Nova Scotia

Home visits could be delayed after 'sophisticated' computer virus strikes Northwood

A “sophisticated” computer virus at Northwood, which provides home care to about 1,800 people and operates two long-term care facilities in Bedford and Halifax, means email, payroll and home-care scheduling systems are now offline.

Scheduling, payroll and email systems affected, says president and CEO

Janet Simm, president and CEO of Northwood, says staff found the virus on Dec. 21 and shut down all affected systems the same day so it wouldn't spread. (CBC)

Home-care visits by staff at Nova Scotia's largest continuing-care organization could be delayed after a "sophisticated" computer virus was detected days before Christmas.

Information technology staff at Northwood, which provides home care to about 1,800 people and operates two long-term care facilities in Bedford and Halifax, noticed something unusual in their computer backup system on Dec. 21.

As a precaution, staff shut off the internet at the two facilities the same day, which means email, payroll and home-care scheduling systems are now offline, said president and CEO Janet Simm.

Scheduling staff to visit clients in their homes is now being done on paper.

The organization released a statement on Friday about the breach after hearing concerns from both staff and families, Simm said.

She said at this point there's no evidence that people's personal information has been compromised, but staff are working with police and cybersecurity experts to figure out exactly what happened.

"As you can imagine, over the holiday season, it's very untimely in terms of getting access to some of the experts, so we're hoping over the next couple of days further information will unfold," Simm said.

Scheduling 'taking much longer'

She said she didn't know how many home visits might have been missed or delayed, but encouraged families to call if a staff member doesn't show up on time.

"Things are just taking much longer," Simm said. "We do have access to information, but our home-support workers, for example, don't work out of an office. They're working in the field, so getting them the information they need on a timely basis has been a real challenge for us."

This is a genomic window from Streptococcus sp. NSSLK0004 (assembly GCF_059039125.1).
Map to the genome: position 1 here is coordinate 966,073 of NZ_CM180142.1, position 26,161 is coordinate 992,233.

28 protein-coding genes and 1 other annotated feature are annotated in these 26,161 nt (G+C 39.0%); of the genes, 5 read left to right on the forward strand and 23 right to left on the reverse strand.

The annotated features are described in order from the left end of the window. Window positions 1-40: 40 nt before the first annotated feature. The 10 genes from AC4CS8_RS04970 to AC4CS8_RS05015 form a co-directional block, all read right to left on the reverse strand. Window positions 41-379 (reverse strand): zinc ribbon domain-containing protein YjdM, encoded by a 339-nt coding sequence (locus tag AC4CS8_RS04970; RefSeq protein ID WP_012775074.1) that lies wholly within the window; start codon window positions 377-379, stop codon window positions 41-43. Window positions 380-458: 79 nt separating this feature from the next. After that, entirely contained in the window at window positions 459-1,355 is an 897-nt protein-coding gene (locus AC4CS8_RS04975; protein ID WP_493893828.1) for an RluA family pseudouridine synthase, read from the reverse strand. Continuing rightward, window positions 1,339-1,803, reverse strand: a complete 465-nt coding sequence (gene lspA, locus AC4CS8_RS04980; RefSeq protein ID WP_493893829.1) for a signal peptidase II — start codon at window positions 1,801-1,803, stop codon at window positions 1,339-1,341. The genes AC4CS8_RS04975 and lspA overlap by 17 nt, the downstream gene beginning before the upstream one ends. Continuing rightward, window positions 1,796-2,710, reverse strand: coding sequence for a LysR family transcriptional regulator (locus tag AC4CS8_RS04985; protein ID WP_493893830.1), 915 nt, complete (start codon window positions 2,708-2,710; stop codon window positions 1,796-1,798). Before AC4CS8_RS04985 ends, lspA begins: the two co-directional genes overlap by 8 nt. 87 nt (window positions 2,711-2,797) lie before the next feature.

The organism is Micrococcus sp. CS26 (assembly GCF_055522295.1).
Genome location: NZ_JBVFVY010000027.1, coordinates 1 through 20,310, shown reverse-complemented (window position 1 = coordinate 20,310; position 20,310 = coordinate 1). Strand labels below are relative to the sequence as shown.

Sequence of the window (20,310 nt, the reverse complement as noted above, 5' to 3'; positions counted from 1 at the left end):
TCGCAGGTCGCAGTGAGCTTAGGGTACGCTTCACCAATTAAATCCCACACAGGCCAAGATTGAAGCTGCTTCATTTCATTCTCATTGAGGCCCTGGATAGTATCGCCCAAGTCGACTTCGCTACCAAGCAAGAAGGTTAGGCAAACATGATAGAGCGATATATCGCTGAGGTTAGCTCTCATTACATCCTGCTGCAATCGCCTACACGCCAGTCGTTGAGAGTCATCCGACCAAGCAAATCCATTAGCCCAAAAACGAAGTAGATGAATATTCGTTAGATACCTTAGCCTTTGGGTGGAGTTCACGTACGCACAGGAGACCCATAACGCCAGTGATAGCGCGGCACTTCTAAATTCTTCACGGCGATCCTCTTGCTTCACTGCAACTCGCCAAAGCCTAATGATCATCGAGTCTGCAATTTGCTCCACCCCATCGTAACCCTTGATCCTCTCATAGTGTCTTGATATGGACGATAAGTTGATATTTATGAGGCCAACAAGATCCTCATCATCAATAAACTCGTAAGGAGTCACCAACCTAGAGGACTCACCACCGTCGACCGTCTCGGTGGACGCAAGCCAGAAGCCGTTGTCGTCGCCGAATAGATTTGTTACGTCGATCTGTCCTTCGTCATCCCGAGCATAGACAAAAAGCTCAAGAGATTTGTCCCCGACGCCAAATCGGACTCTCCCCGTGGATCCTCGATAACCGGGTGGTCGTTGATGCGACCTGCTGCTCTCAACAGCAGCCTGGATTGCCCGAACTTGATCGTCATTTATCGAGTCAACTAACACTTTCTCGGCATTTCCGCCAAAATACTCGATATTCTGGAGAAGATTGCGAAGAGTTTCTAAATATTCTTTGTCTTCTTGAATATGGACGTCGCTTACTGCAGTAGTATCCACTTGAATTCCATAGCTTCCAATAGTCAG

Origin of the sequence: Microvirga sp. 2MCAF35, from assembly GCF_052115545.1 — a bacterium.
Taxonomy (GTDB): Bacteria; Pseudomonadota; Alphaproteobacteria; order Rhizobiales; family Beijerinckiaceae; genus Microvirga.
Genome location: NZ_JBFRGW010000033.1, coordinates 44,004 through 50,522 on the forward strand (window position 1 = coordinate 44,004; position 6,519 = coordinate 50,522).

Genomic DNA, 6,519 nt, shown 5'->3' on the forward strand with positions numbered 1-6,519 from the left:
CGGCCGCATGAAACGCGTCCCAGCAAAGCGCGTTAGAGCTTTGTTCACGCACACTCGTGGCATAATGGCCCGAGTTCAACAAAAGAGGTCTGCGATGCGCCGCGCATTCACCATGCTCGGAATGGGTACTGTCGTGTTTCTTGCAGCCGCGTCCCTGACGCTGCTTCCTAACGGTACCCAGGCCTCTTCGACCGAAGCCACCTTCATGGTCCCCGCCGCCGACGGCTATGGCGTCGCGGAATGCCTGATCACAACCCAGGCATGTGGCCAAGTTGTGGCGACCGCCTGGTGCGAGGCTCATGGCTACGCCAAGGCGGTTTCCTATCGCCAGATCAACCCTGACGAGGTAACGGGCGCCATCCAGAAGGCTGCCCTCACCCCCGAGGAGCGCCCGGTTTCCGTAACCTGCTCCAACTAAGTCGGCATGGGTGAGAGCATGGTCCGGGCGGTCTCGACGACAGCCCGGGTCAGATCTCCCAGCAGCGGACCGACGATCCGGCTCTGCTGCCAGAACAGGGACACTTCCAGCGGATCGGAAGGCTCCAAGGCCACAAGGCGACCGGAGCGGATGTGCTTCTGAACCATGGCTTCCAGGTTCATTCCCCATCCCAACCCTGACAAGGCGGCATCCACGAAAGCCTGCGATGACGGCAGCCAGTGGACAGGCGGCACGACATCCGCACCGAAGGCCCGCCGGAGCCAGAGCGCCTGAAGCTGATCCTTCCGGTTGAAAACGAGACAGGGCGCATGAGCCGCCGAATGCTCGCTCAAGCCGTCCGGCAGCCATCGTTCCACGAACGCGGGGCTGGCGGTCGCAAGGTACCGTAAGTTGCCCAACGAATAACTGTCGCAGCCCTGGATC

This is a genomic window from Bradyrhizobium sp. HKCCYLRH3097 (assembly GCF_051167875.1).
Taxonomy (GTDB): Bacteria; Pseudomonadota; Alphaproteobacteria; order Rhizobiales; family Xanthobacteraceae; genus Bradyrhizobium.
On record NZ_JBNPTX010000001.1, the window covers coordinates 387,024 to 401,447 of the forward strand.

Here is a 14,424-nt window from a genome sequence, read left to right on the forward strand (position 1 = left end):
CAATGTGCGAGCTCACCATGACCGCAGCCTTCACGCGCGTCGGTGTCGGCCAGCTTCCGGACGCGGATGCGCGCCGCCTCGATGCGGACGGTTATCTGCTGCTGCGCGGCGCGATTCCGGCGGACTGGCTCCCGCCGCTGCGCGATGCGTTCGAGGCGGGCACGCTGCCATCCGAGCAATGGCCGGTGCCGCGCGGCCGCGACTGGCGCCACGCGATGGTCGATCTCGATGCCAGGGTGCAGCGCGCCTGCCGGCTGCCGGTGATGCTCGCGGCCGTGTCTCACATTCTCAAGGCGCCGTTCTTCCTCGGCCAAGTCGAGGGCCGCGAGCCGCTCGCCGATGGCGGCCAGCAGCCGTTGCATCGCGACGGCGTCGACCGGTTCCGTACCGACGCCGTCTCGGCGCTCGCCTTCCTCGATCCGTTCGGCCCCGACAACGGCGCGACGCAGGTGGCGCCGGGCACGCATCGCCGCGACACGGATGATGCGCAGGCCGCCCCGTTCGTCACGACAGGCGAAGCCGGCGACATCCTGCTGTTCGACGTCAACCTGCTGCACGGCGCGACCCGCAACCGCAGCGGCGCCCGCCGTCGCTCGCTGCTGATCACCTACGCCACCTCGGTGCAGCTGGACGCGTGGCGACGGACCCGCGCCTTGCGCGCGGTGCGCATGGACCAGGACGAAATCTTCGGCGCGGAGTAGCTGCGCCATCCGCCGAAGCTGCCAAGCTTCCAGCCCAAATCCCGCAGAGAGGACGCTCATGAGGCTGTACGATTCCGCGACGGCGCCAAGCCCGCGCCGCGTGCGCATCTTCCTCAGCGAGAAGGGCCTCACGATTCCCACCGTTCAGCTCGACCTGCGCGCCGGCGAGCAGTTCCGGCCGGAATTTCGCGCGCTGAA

The organization isn't accepting new home-care clients until the problem is solved, she added.

For now, the roughly 600 residents at Northwood's two facilities can't access Wi-Fi. For some patients, this means that special Wi-Fi enabled devices that allow them to turn on lights, activate fans, adjust their beds and channel surf are out of commission.

Unclear when systems will be up and running again

Simm said she doesn't know when systems will be back online.

She said Northwood has notified the Nova Scotia Health Authority and Department of Health and Wellness about the potential breach.

"At this point in time there's no evidence that there has actually been access to personal-care information ... but if we do determine that access has been made to that, we have protocols to follow and we are in line with the province's protocol on that," she said.



To encourage thoughtful and respectful conversations, first and last names will appear with each submission to CBC/Radio-Canada's online communities (except in children and youth-oriented communities). Pseudonyms will no longer be permitted.

By submitting a comment, you accept that CBC has the right to reproduce and publish that comment in whole or in part, in any manner CBC chooses. Please note that CBC does not endorse the opinions expressed in comments. Comments on this story are moderated according to our Submission Guidelines. Comments are welcome while open. We reserve the right to close comments at any time.